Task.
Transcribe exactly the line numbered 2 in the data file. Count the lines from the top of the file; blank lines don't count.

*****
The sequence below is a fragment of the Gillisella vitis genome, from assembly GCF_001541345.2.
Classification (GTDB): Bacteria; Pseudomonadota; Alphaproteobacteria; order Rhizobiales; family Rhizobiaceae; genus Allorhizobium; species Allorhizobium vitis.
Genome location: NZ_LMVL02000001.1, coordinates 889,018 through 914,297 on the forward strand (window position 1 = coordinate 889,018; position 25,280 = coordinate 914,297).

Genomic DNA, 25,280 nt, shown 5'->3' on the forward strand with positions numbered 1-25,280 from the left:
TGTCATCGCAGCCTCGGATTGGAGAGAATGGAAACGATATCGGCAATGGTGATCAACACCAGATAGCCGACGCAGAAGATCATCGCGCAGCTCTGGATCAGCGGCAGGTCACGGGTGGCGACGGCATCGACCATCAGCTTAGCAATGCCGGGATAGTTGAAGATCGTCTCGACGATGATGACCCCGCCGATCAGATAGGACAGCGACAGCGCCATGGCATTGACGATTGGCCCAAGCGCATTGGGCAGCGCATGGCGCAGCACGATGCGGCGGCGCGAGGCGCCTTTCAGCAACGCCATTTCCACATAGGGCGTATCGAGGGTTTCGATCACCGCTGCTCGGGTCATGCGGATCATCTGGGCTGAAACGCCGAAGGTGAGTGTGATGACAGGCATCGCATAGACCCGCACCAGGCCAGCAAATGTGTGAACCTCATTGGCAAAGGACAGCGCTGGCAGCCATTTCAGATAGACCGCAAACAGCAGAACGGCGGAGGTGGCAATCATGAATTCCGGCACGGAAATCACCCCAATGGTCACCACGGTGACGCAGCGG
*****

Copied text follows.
Classification (GTDB): Bacteria; Pseudomonadota; Alphaproteobacteria; order Rhizobiales; family Rhizobiaceae; genus Allorhizobium; species Allorhizobium vitis.